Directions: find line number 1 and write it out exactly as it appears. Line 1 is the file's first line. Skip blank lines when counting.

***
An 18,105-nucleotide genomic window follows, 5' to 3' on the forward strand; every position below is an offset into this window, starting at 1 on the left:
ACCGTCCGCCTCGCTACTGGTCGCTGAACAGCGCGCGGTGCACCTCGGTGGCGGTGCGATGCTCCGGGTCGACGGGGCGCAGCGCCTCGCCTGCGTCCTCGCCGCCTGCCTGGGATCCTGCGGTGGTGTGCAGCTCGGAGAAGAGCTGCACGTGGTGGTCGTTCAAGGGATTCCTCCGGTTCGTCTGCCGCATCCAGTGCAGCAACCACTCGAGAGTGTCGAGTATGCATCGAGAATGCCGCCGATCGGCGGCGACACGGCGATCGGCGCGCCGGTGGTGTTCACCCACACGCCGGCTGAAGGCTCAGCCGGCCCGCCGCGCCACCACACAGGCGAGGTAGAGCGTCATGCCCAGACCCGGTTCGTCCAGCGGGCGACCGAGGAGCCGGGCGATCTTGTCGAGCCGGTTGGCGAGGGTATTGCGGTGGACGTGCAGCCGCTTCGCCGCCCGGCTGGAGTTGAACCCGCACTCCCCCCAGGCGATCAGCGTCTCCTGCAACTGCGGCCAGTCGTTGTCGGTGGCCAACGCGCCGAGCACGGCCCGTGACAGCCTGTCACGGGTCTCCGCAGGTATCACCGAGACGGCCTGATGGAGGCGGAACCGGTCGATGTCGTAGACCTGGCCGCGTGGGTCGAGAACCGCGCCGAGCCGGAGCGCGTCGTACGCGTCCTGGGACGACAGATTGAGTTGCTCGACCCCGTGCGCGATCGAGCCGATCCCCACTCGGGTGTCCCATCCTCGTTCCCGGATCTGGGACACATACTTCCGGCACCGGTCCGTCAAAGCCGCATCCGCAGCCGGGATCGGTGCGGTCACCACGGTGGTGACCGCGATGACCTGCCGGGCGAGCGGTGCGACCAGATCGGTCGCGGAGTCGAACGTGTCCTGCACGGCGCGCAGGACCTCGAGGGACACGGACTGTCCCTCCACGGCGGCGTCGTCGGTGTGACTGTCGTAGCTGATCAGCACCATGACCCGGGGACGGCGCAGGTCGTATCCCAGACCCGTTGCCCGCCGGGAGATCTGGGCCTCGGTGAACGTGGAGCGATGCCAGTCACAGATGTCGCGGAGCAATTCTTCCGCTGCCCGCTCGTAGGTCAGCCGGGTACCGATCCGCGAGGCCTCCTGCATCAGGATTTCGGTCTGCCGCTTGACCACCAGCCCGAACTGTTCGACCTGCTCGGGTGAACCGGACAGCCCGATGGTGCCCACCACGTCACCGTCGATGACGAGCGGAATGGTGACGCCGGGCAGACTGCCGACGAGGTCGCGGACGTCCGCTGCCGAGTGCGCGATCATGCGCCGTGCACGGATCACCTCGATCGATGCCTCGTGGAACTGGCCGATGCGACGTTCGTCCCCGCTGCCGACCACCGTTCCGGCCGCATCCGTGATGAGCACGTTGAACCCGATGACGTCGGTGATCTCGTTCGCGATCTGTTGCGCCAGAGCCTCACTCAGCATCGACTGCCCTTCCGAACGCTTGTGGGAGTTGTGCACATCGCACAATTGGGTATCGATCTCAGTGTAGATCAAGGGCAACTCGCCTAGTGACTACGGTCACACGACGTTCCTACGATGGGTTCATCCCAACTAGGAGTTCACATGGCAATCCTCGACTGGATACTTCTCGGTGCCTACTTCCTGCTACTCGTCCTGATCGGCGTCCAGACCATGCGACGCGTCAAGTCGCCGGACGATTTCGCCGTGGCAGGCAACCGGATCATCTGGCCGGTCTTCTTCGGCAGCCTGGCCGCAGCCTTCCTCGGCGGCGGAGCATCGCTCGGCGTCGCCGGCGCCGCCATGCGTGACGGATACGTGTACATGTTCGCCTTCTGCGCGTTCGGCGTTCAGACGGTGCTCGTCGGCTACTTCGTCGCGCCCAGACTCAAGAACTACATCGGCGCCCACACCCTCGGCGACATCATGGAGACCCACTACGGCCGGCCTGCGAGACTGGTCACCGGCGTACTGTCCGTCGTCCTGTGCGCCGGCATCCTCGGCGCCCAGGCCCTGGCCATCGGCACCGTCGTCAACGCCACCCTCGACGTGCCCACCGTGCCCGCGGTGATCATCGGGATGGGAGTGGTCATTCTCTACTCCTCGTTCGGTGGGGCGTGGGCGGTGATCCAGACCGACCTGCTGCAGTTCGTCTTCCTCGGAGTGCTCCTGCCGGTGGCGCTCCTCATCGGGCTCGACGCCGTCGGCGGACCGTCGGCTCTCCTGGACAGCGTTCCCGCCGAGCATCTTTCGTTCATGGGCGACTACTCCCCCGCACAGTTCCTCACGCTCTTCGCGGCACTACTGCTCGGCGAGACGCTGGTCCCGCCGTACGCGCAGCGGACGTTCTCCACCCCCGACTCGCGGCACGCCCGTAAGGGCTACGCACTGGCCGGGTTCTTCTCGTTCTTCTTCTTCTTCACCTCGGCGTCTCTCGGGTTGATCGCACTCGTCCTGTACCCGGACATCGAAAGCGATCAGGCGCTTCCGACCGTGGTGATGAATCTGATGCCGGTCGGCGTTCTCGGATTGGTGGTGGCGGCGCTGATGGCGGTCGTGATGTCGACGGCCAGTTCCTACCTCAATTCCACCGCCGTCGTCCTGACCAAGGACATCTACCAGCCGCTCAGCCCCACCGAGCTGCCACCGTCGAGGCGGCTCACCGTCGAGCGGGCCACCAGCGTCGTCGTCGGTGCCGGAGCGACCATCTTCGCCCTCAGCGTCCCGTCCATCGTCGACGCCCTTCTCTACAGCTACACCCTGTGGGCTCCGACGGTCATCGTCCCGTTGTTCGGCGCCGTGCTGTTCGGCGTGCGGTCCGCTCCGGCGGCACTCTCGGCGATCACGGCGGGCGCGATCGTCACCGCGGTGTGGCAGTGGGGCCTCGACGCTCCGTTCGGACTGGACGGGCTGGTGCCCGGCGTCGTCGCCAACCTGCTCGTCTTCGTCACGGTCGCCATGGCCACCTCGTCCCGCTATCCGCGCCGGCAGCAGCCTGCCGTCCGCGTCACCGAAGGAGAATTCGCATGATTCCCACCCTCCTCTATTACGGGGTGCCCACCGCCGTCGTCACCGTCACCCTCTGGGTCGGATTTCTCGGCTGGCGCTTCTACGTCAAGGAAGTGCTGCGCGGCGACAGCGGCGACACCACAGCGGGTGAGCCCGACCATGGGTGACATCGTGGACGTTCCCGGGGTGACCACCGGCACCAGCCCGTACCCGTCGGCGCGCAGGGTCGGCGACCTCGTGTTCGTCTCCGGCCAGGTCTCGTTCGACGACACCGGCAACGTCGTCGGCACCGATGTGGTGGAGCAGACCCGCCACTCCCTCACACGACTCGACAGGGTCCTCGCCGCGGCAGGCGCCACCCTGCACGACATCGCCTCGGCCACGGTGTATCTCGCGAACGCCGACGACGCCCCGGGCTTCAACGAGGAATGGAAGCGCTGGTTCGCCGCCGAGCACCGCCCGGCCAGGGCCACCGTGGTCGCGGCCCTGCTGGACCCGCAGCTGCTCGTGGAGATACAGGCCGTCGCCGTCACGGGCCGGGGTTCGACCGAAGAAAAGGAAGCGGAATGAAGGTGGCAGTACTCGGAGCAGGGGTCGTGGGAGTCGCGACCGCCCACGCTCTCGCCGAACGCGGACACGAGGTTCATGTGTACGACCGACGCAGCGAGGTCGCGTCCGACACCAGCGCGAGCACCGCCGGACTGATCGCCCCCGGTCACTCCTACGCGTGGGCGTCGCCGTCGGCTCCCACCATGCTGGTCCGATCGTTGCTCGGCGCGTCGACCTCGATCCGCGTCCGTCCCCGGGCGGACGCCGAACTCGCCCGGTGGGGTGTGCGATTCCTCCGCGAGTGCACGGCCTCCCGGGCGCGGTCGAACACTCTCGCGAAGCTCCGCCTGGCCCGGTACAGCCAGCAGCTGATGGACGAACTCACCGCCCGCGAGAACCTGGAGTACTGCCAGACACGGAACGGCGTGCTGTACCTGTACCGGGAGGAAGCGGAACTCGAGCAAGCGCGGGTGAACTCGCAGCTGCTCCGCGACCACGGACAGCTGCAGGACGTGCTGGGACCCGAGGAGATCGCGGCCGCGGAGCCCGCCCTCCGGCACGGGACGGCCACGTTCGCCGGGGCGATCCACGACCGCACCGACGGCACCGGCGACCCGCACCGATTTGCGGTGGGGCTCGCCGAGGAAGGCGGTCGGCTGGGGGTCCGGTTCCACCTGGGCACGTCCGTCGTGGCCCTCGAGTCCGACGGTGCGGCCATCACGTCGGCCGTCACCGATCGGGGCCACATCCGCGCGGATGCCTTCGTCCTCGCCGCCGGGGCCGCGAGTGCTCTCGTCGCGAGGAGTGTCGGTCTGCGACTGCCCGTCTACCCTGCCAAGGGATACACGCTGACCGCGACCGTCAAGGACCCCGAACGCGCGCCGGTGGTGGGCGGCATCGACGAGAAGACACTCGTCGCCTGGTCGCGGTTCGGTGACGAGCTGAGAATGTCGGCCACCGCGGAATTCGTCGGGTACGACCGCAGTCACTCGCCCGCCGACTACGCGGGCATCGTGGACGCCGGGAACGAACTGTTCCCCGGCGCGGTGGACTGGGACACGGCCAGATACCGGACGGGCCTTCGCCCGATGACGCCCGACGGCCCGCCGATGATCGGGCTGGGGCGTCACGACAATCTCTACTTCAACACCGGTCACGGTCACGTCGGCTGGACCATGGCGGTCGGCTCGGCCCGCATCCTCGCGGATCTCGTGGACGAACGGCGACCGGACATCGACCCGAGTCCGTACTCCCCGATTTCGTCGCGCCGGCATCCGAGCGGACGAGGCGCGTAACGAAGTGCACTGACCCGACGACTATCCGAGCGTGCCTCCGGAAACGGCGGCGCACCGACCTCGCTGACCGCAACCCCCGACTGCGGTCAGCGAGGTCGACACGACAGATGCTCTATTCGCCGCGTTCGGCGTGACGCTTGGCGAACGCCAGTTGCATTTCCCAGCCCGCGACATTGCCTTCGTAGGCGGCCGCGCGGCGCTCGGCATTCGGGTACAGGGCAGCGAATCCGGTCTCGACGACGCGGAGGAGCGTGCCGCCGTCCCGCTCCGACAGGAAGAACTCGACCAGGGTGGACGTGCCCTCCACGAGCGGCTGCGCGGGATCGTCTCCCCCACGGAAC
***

An 18,105-nucleotide genomic window follows, 5' to 3' on the forward strand; every position below is an offset into this window, starting at 1 on the left: